Posts Tagged by narrative

25 killed in Sandy Hook, the world mourns. 500 Christians burned alive in a Nigerian Church, *yawn*

UPDATE: I have determined that this image DOES NOT go with this event, so I think it unlikely that the event itself did not happen. I await further clarifications. In the meantime, the post remains the same as it was for posterity’s sake.  Details. What happened in Sandy Hook was a horror upon horror, but […]

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Romney in a Landslide, if the election is fair

The debate revealed nothing about Obama that attentive people have seen in him for the last four years: He is an ’empty suit.’ He is an ’empty chair.’ The debate only revealed something about Romney, but it only uncovered and crystallized anti-Obama sentiment that had been lying quietly beneath the surface for 2-4 years.

Romney in a landslide.

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My book, Spero, reviewed favorably by an atheist friend

Thanks go out to my friend Dannyboy whom I have known through forum debate for I think 15 years now. Danny also graciously hosted me on a trip to England where he and I tipped back a pint (or two) at the Oxford inns where the Inklings (Lewis, Tolkien, etc) would meet. Here are some pics from that affair. WIthout further ado here is his review:

“Spero” – Book II of the Birthpangs series by AR Horvath.

‘Spero’ (Hope) is one of those Latin words that you sort of know, even if you were lucky enough to attend a school which didn’t obstinately prioritise fluency in dead languages. It is incorporated in quite a few modern English words, most obviously ‘desperate’, or ‘de – sperate’, meaning literally ‘without hope’. Fortunately, although the times that AR Horvath is writing about may indeed be desperate, the quality of the writing itself is far from it.

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Literary Apologetics: Missionary Work in the Language of the Masses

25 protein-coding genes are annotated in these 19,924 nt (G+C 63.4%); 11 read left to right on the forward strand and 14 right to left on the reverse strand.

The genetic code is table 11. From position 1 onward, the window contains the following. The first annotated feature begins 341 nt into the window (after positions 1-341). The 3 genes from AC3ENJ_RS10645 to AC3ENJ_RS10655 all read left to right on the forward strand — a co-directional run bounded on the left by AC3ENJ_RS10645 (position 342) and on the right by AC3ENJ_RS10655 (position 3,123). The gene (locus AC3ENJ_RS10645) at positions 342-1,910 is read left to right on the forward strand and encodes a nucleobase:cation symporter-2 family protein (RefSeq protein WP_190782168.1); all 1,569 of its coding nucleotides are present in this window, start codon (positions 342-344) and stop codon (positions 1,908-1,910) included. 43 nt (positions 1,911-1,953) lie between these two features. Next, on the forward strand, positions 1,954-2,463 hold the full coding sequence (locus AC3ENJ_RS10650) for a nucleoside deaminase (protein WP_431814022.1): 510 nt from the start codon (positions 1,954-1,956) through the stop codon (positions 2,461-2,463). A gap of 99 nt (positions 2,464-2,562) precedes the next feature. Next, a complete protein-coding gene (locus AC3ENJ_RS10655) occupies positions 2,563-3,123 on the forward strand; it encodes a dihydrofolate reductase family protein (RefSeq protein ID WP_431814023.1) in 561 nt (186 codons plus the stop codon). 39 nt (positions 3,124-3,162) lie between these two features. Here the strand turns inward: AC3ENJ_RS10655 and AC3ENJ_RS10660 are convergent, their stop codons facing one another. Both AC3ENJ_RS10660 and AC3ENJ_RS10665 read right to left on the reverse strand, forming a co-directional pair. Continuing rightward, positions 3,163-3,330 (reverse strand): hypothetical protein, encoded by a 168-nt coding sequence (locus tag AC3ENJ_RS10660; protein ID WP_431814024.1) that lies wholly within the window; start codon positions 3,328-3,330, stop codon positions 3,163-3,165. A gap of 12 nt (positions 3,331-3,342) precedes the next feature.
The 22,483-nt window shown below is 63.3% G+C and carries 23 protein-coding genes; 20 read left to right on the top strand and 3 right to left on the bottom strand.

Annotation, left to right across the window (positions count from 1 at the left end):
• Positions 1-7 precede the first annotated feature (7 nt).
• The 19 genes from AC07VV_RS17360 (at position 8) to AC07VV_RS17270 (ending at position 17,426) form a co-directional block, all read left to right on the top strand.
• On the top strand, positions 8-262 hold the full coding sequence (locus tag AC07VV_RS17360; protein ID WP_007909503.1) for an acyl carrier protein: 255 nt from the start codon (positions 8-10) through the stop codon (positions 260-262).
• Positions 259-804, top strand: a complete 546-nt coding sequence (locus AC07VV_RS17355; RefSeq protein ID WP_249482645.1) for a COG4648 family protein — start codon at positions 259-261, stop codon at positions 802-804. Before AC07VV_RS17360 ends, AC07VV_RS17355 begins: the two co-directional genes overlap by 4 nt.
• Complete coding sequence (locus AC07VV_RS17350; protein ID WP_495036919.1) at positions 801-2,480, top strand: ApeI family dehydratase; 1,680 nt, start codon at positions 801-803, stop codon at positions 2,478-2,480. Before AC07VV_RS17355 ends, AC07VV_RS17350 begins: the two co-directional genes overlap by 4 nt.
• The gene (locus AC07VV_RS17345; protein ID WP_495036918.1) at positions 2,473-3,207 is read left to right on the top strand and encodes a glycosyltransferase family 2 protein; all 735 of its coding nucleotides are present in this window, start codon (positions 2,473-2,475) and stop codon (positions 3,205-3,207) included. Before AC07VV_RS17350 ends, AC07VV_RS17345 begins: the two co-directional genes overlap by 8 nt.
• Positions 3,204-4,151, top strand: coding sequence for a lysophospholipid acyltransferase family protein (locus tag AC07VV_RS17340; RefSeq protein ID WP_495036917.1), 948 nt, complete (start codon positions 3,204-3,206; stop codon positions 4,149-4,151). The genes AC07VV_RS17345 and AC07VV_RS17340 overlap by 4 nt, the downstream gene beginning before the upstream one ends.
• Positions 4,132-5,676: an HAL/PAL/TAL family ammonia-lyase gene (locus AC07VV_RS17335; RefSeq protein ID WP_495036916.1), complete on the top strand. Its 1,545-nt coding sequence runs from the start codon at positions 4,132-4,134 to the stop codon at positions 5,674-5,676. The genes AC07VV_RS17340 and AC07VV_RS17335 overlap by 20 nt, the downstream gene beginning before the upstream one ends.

America is increasingly a mission field in its own right. Just as missionaries have to learn the language of the natives before they can present the Gospel effectively, so too do we need to do the same in America. This does not mean (per some trends in apologetics today) adopting the ‘language’ and methodologies wholesale. For example, some aspects of post-modernism provide legitimate insights into the nature of reality. However, much of post-modernism needs to be rejected as rubbish. Nonetheless, if we want to communicate with a Pomo person, we have to be able to speak their language, presenting truth in their context, without necessarily accepting as truth that context.

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Literary Apologetics Key to Turning the Tide

Christians are not losing on facts, argument, logic, evidence, and reasoning. We are losing because we are not effectively transmitting the faith to the next generations and probably haven’t been doing so for some time. With more nonChristians in society, logically enough, this is manifested in pop culture. Fixing how we pass on the faith is one of the most important things Christians must do. With more informed and grounded Christians in pop culture, this will have its logical effect.

The second thing is we have to fight fire with fire. The author of the ChristianityToday article doesn’t make this point and I am at a loss as to why not. He does say, correctly:

“…the church needs to broaden its apologetics work to include serious analysis of and response to popular culture, now our most potent form of religious persuasion.

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Should Christian Parents Encourage Children to Believe in Santa Claus?

So, you see that despite my own counsel I’ve found that in my household it had to be toned down a little bit. But I think this is telling, as well. The fact is that humans love Myth, they love the fantastic, and they eagerly wish that there was a flying gift giving Santa Claus- as well as pixies, faeries, and superheroes with superpowers. This is an indication about the true nature of humanity, to be repressed at our own peril. In fact, I think its safe to say that the natural tendency is to believe in the fantastic and it requires persistent stomping by adult cynics to get rid of- if it can be gotten rid of at all, which I am not convinced is possible. Even atheists love Myth, so much so that besides enjoying many of the great myths of our time… Tolkien’s Lord of the Rings, The Matrix, Dune, etc, they’ve created a few of their own.

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The Gospel According to the Movie Toy Story: YOU. ARE. A. TOY!

That the movies end with the toys coming to terms with the fact that they are toys and finding immense satisfaction in their created purpose is one of those wholesome lessons that proves that however much Hollywood and secular humanists try, theological messages resonate. (See also Bruce Almighty and Evan Almighty)

So, are we toys?

We don’t like to think so. We would like to think that if we merely declared that we were completely independent and autonomous from any creator it would be so. We would like to think that assigning ourselves whatever value we like means that we really have that value. There is the theory and then there is the reality.

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